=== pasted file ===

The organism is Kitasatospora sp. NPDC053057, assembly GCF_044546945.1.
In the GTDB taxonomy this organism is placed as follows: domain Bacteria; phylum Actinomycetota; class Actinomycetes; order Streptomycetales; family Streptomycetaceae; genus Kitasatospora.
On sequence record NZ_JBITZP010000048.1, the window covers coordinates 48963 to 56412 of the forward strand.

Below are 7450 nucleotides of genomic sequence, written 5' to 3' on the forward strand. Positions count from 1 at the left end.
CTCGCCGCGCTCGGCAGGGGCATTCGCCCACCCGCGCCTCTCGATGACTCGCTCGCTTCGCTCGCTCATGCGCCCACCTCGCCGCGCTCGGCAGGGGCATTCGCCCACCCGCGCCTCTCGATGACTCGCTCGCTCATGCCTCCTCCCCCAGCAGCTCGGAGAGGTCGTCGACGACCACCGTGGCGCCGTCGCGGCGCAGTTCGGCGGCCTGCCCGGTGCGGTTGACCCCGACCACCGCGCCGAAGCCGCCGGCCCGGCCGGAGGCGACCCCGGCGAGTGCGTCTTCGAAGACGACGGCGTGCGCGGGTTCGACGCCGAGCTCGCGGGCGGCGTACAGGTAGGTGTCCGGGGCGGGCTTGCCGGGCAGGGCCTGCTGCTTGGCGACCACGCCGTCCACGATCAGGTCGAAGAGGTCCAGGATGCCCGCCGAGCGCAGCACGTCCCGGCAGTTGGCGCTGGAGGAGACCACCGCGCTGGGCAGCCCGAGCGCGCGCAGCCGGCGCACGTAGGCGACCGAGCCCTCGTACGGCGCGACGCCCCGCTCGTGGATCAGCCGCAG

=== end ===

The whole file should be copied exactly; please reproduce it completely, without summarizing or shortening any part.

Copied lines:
The organism is Kitasatospora sp. NPDC053057, assembly GCF_044546945.1.
In the GTDB taxonomy this organism is placed as follows: domain Bacteria; phylum Actinomycetota; class Actinomycetes; order Streptomycetales; family Streptomycetaceae; genus Kitasatospora.
On sequence record NZ_JBITZP010000048.1, the window covers coordinates 48963 to 56412 of the forward strand.

Below are 7450 nucleotides of genomic sequence, written 5' to 3' on the forward strand. Positions count from 1 at the left end.
CTCGCCGCGCTCGGCAGGGGCATTCGCCCACCCGCGCCTCTCGATGACTCGCTCGCTTCGCTCGCTCATGCGCCCACCTCGCCGCGCTCGGCAGGGGCATTCGCCCACCCGCGCCTCTCGATGACTCGCTCGCTCATGCCTCCTCCCCCAGCAGCTCGGAGAGGTCGTCGACGACCACCGTGGCGCCGTCGCGGCGCAGTTCGGCGGCCTGCCCGGTGCGGTTGACCCCGACCACCGCGCCGAAGCCGCCGGCCCGGCCGGAGGCGACCCCGGCGAGTGCGTCTTCGAAGACGACGGCGTGCGCGGGTTCGACGCCGAGCTCGCGGGCGGCGTACAGGTAGGTGTCCGGGGCGGGCTTGCCGGGCAGGGCCTGCTGCTTGGCGACCACGCCGTCCACGATCAGGTCGAAGAGGTCCAGGATGCCCGCCGAGCGCAGCACGTCCCGGCAGTTGGCGCTGGAGGAGACCACCGCGCTGGGCAGCCCGAGCGCGCGCAGCCGGCGCACGTAGGCGACCGAGCCCTCGTACGGCGCGACGCCCCGCTCGTGGATCAGCCGCAG